Understanding the use of the standard error of differences between two means (SEDM)

#1
Hello everyone,

I am currently learning statistics using Van Emden's "Statistics for terrified biologists". I am trying to solve some exercices that the book offers you.

One of the questions (1b) in the "Spare-time activities" section asks to find out if a mean value of 240 coming from the yield of 10 strawberry plants is statistically significant in comparison with a set of 10 mean yields of 10 strawberry plants each (values: 239, 176, 235, 217, 234, 216, 318, 190, 181, and 225).

I understand that when you calculate the variance of the last 10 values, you get the standard error of the mean (SEM), in this case 40.41 . I would think that you then check if the new value of 240 is within 2σ of the mean of the 10 mean yields (223.1), which it is. But the solution in the book uses the SEDM. I do not understand why it is relevant to use the SEDM here and not the SEM, since we are not comparing means of a sample buth rather checking if a newly acquired mean fits in a sampling distribution.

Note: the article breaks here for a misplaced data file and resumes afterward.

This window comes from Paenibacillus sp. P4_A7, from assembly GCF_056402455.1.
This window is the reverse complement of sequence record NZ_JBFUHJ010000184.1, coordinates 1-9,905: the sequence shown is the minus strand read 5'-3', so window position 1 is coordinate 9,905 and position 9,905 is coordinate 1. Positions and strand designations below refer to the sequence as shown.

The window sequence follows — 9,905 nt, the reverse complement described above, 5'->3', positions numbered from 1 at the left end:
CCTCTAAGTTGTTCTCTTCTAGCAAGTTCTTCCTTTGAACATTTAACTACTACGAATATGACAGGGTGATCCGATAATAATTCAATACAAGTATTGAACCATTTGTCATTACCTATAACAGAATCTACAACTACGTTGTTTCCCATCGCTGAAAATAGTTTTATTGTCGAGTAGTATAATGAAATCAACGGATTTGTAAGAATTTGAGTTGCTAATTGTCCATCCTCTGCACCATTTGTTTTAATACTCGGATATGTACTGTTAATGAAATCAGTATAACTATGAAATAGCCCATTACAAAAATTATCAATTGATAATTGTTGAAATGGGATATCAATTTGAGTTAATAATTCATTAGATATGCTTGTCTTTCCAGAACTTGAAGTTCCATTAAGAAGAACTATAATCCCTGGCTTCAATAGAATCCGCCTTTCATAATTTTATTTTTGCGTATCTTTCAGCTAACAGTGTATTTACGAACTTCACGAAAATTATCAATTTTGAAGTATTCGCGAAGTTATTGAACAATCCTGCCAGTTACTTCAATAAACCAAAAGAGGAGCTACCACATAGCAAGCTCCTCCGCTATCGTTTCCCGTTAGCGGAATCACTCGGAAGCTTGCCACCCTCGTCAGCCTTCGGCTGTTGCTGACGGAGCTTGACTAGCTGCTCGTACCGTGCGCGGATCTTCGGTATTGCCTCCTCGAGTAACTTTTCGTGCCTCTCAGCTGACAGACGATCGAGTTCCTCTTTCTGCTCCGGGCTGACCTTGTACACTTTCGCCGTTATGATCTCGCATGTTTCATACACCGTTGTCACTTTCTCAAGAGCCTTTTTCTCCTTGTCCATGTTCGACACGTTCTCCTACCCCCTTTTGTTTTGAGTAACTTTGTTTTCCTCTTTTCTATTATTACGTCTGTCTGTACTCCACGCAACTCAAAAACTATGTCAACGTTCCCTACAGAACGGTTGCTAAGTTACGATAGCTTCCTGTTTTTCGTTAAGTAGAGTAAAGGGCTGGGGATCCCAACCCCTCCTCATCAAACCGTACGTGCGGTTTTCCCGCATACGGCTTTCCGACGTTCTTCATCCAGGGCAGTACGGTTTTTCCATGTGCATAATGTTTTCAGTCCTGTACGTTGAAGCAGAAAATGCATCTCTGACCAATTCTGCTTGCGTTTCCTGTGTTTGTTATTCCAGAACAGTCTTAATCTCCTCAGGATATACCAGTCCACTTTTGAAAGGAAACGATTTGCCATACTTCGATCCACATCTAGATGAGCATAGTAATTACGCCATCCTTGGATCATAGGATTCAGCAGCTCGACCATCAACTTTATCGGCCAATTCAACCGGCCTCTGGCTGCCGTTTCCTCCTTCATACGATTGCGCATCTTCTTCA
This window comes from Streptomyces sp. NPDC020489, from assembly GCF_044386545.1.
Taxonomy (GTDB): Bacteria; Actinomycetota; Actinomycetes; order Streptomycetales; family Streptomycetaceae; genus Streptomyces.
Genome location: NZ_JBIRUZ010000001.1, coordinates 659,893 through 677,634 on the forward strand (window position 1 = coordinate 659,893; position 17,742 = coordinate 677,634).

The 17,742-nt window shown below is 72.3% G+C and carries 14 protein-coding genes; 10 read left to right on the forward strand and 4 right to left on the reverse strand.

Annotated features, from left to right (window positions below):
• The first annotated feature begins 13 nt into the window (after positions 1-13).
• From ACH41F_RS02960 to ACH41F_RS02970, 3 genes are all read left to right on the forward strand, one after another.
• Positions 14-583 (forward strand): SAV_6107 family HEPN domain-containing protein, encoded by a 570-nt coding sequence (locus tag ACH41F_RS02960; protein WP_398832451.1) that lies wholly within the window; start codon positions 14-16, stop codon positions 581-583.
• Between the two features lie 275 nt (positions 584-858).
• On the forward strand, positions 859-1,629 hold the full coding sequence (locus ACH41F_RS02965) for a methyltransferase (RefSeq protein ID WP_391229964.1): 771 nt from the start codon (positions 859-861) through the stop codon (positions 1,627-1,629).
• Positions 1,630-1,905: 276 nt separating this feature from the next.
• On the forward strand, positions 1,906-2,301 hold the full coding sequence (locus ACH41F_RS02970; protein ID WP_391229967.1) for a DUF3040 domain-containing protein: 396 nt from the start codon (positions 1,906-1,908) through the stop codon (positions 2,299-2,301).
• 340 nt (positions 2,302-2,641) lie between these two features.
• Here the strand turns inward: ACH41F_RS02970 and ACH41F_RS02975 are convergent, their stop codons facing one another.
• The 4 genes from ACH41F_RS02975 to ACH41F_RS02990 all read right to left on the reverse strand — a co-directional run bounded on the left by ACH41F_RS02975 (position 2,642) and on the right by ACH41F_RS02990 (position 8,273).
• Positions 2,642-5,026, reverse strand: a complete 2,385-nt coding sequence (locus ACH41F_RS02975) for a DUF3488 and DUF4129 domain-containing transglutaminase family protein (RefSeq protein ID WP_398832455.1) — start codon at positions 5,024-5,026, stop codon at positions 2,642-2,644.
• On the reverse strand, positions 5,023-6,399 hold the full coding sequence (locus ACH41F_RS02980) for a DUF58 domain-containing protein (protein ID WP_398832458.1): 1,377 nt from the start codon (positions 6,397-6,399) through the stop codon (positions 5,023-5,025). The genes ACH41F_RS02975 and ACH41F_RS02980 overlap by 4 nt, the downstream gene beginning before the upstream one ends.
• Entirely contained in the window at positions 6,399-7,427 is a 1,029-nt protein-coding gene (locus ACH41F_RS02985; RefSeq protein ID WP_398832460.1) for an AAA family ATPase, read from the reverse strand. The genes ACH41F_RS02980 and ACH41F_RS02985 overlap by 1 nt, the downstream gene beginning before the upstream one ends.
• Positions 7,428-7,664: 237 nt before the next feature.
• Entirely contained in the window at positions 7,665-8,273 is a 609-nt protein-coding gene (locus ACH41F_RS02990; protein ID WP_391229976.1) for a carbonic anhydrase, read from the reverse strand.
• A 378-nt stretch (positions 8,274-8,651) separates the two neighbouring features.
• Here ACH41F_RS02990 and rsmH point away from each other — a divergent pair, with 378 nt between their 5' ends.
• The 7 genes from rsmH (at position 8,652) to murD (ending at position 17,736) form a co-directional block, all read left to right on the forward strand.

Here is the exercise and solution (1b) as give in the book for clarification, since English is not my first language.
EmdenQ1S.JPG

Thanks in advance,

CaptBluetooth